I made a scarf: Laminaria by Elizabeth Freeman, from the Spring '08 Knitty.
Estonian lace is new to me, so this scarf was interesting to knit (and now I desperately need the book these stitch patterns came from, of course!). The best part is that each chart grows out of the previous one, so that you can work as many repeats as you'd like before moving on, no fudging required. The pattern author has written out numbers for two sizes, and I made one in between. It measures 23" from the centre to the bottom point and 44" across the hypotenuse, which is curvaceous enough that it seems much bigger than that.
It's out of yarn I hadn't seen before: Handmaiden Tussah Sea, which is a variation on Sea Silk—it's a bit thicker, it's not as tightly spun so it's a bit softer, and it's also not quite as shiny. Also the yardage per hank is generous—600m to 100g— and this colourway has stolen my heart, as many not-quite-solids do. It is markedly different colours in different lighting. Direct sunlight: lavender! Indirect inside light: fuchsia almost! Twilight: royal purple! Dude.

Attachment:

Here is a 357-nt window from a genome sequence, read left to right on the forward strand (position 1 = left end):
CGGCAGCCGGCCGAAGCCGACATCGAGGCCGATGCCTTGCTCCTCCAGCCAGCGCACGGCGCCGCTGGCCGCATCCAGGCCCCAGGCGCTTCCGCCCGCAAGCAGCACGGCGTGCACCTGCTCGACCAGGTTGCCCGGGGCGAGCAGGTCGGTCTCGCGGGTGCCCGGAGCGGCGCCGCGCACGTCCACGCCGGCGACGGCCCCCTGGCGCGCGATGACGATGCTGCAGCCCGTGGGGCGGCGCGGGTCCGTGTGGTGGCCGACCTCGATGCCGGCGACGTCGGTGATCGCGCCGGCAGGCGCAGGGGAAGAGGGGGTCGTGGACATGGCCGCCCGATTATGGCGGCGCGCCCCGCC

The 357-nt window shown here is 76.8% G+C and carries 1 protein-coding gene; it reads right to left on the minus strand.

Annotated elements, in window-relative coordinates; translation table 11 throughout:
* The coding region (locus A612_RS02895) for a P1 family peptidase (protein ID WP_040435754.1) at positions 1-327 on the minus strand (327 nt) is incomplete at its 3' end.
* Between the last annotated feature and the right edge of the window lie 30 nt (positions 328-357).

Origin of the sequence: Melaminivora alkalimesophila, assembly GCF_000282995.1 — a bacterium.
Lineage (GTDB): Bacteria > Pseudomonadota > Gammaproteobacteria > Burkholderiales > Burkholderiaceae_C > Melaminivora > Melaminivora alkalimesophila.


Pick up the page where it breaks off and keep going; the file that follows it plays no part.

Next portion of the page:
I'm insecure about using needles that are too large, and I may have erred on the side of too small in this case (3mm). But the fabric still drapes wonderfully and its texture is fascinating, so I'm not too fussed about it. I am also at peace with the asymmetry of the star section; it could be fixed by working sssk instead of k3tog in the second half, but sssk is uncomfortable enough to work that I like to avoid it whenever possible.
I also appropriated a tiny bit of silk/merino roving and spun it as fine as I could, just to test the water.
The water is fine, I think. I included nothing for scale, so you can use your imaginations! There's a bit less than twenty yards here and it hardly weighs anything and I never want to spin anything out of non-silk ever again (except maybe sock yarn, which is also proceeding apace).